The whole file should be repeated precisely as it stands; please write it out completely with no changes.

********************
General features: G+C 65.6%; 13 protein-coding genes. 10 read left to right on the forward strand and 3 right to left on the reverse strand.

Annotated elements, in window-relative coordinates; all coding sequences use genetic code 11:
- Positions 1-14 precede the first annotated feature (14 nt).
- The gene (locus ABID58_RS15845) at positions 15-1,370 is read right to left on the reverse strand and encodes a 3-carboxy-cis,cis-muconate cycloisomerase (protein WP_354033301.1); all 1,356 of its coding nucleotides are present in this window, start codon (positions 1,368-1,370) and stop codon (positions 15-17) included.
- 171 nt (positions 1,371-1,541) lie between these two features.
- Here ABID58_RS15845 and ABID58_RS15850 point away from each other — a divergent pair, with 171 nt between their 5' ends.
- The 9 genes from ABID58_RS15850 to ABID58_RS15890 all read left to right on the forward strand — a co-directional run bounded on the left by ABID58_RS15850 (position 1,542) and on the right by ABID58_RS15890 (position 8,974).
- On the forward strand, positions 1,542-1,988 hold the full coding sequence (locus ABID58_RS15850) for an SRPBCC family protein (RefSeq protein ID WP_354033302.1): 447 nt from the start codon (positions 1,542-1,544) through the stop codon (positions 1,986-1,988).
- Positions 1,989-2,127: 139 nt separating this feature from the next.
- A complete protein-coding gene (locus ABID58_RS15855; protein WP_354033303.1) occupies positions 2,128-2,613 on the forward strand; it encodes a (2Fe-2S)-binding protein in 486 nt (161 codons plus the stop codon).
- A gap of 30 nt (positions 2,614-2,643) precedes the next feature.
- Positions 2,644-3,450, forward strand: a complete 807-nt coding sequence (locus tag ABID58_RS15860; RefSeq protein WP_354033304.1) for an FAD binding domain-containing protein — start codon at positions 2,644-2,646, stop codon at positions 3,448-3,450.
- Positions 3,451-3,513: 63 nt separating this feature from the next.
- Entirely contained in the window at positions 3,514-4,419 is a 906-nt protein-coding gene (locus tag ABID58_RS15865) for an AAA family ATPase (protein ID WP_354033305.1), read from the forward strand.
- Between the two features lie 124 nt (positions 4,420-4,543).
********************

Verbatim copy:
General features: G+C 65.6%; 13 protein-coding genes. 10 read left to right on the forward strand and 3 right to left on the reverse strand.

Annotated elements, in window-relative coordinates; all coding sequences use genetic code 11:
- Positions 1-14 precede the first annotated feature (14 nt).
- The gene (locus ABID58_RS15845) at positions 15-1,370 is read right to left on the reverse strand and encodes a 3-carboxy-cis,cis-muconate cycloisomerase (protein WP_354033301.1); all 1,356 of its coding nucleotides are present in this window, start codon (positions 1,368-1,370) and stop codon (positions 15-17) included.
- 171 nt (positions 1,371-1,541) lie between these two features.
- Here ABID58_RS15845 and ABID58_RS15850 point away from each other — a divergent pair, with 171 nt between their 5' ends.
- The 9 genes from ABID58_RS15850 to ABID58_RS15890 all read left to right on the forward strand — a co-directional run bounded on the left by ABID58_RS15850 (position 1,542) and on the right by ABID58_RS15890 (position 8,974).
- On the forward strand, positions 1,542-1,988 hold the full coding sequence (locus ABID58_RS15850) for an SRPBCC family protein (RefSeq protein ID WP_354033302.1): 447 nt from the start codon (positions 1,542-1,544) through the stop codon (positions 1,986-1,988).
- Positions 1,989-2,127: 139 nt separating this feature from the next.
- A complete protein-coding gene (locus ABID58_RS15855; protein WP_354033303.1) occupies positions 2,128-2,613 on the forward strand; it encodes a (2Fe-2S)-binding protein in 486 nt (161 codons plus the stop codon).
- A gap of 30 nt (positions 2,614-2,643) precedes the next feature.
- Positions 2,644-3,450, forward strand: a complete 807-nt coding sequence (locus tag ABID58_RS15860; RefSeq protein WP_354033304.1) for an FAD binding domain-containing protein — start codon at positions 2,644-2,646, stop codon at positions 3,448-3,450.
- Positions 3,451-3,513: 63 nt separating this feature from the next.
- Entirely contained in the window at positions 3,514-4,419 is a 906-nt protein-coding gene (locus tag ABID58_RS15865) for an AAA family ATPase (protein ID WP_354033305.1), read from the forward strand.
- Between the two features lie 124 nt (positions 4,420-4,543).